There are those who, after having a frightening physical experience, would flee first to their doctors, begging for medication to cure their puzzling and troubling symptoms. Others would first tell the story of their experience to friends or family, hoping for emotional reassurance and relief. And then there’s the third kind, who would use such a traumatic experience as the jumping-off place for a wide-ranging, intellectually rigorous examination of what happened --- and why.
Noted novelist and essayist Siri Hustvedt falls into this third camp. After her father’s death, Hustvedt was able to deliver the eulogy at his funeral confidently and competently, paying tribute to his life with a speech that was heartfelt yet not overwhelming. More than two years later, long after most people would agree that the grieving process had come to an end, she was asked to give another talk in honor of her father. This one was to be delivered at St. Olaf College in Minnesota, the school where she earned her undergraduate degree and where her father was a professor in the Norwegian department for four decades (and also, in the interest of full disclosure, this reviewer’s alma mater). There, in the shade of a tree planted in her father’s memory, Hustvedt, normally a cool and collected speaker, suddenly began shuddering uncontrollably from the neck down, barely able to remain standing even as she continued delivering her address.
Overwhelmed by her experience --- which was replayed at other later speeches --- she decided to investigate her tremors to discover what was happening to her and why. Hustvedt, whose novels and essays often have a strong psychological component, read widely in the works of Freud, Janet and James in an attempt to find case studies of others like her and, in a broader sense, to understand the theory behind her frightening, disorienting ordeal. She also works as a writing teacher with the mentally ill, and her genuine curiosity about their conditions informs her insight into her own bodily phenomena.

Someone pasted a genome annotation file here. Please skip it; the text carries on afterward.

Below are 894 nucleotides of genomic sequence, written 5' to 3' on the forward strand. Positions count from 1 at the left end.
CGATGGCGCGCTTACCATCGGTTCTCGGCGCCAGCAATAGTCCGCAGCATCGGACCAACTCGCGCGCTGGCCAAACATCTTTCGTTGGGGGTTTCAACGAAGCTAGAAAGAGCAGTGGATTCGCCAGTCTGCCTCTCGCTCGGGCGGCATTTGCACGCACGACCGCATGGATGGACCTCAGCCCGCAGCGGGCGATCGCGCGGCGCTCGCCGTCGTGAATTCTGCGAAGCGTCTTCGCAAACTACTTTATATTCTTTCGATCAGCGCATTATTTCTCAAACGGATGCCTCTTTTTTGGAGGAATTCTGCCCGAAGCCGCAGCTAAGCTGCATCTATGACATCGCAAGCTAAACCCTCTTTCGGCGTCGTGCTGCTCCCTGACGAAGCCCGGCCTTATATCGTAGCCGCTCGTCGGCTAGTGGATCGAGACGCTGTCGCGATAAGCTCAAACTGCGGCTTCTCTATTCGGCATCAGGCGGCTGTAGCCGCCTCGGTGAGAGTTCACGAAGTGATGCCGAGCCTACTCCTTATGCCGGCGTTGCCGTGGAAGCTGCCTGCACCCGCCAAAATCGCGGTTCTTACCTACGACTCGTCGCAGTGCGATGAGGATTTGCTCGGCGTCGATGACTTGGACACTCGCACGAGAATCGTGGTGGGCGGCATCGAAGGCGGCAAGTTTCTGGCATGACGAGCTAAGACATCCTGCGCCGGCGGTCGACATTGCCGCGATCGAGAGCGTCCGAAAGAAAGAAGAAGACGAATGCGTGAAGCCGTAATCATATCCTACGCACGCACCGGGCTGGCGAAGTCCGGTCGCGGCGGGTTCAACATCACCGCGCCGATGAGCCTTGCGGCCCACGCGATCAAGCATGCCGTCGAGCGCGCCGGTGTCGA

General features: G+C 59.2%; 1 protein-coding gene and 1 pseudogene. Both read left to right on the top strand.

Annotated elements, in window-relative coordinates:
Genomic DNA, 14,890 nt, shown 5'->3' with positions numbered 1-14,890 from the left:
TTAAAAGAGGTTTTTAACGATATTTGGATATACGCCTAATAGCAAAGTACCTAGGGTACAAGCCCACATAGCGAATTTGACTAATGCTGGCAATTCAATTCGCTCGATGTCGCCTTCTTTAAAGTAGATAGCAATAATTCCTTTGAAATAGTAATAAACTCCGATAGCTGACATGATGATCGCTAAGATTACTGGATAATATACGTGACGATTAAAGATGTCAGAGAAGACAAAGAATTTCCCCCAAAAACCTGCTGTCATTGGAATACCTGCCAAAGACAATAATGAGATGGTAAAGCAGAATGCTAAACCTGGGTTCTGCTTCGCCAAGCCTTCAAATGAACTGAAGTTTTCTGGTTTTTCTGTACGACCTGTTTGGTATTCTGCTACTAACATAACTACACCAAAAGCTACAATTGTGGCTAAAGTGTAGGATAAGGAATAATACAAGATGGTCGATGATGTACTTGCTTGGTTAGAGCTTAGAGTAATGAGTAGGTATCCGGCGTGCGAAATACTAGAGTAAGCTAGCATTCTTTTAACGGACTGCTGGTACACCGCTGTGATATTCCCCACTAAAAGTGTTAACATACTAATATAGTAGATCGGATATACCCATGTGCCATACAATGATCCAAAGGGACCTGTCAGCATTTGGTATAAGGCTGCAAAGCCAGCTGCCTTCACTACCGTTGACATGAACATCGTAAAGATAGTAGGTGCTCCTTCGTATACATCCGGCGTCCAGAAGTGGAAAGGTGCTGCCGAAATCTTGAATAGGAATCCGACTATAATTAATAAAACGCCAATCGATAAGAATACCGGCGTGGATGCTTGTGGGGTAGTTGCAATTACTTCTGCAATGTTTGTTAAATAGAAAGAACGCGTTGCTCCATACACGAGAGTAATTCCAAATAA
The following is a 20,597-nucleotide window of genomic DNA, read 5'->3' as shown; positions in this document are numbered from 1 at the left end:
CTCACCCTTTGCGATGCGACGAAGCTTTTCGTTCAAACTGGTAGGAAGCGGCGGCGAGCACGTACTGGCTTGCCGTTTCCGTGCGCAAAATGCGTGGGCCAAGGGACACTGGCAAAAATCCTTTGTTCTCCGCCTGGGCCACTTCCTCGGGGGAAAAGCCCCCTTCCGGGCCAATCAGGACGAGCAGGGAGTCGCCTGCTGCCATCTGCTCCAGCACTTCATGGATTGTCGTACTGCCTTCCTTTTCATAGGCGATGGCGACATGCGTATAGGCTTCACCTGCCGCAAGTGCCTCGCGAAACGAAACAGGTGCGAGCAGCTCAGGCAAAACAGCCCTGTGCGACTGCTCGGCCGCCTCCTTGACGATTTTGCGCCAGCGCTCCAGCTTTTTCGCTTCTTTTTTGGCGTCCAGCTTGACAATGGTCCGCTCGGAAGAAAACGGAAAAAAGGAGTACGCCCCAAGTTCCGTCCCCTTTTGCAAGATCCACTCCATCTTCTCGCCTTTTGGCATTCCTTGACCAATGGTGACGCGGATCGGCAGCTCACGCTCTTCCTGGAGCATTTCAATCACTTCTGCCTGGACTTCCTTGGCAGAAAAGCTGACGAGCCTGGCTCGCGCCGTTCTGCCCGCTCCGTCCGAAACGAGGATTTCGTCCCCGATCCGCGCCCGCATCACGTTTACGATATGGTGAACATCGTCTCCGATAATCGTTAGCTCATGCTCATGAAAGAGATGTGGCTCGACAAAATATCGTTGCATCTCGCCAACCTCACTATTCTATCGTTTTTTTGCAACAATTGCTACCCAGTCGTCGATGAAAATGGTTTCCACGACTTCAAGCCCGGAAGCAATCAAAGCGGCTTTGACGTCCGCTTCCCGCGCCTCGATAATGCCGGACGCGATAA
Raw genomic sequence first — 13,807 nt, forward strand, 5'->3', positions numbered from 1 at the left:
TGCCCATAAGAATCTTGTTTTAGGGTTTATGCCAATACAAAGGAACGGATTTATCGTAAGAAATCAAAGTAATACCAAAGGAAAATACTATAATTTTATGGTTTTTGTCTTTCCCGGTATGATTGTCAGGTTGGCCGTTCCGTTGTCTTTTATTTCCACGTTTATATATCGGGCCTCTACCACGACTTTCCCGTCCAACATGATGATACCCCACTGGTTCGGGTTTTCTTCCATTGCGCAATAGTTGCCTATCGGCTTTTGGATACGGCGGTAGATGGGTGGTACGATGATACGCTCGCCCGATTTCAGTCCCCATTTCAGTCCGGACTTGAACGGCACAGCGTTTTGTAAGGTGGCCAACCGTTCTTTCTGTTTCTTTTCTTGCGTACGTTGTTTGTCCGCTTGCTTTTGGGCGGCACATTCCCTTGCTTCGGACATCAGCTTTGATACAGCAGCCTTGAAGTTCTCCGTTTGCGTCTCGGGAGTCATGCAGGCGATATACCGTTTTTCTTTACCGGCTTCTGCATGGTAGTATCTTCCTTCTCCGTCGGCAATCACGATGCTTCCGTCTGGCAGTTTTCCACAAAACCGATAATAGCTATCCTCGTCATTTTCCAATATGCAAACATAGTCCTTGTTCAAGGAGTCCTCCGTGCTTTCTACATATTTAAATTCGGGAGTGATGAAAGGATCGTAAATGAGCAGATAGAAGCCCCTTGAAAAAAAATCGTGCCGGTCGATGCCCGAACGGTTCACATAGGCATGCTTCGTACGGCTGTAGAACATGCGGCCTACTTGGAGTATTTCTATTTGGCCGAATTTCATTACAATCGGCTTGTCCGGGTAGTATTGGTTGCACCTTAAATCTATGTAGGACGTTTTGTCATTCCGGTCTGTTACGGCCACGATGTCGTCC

But is it a bodily phenomenon at all? That’s the question into which Hustvedt’s memoir delves most thoroughly. Her doctors fail to find a physical cause for her shaking, leading her --- as have many scholars before her --- to reflect on the real or philosophical boundaries between body and mind, to ask where the true “self” resides, and to consider how attempts to isolate one or the other --- or to identify discrete points of connection --- have been tried in the past.
As a writer, Hustvedt is more sensitive than most to the experience of narrating her condition, also exploring the very act of narration, of storytelling, as critical not only to psychoanalysis but also to illness and human experience in general. Considering that her exploration is all about points of connection and points of separateness, she very carefully crafts her memoir to connect all these various strands in a way that will spark readers’ own thought processes, to consider how the way the body experiences the world might be only loosely related to the way the mind does so.
THE SHAKING WOMAN OR A HISTORY OF MY NERVES starts with a small, seemingly minor incident in one woman’s life, but quickly broadens into a wide-ranging, intellectually rigorous examination of what it means to be whole --- and human.
Reviewed by Norah Piehl on January 23, 2011
The Shaking Woman or a History of My Nerves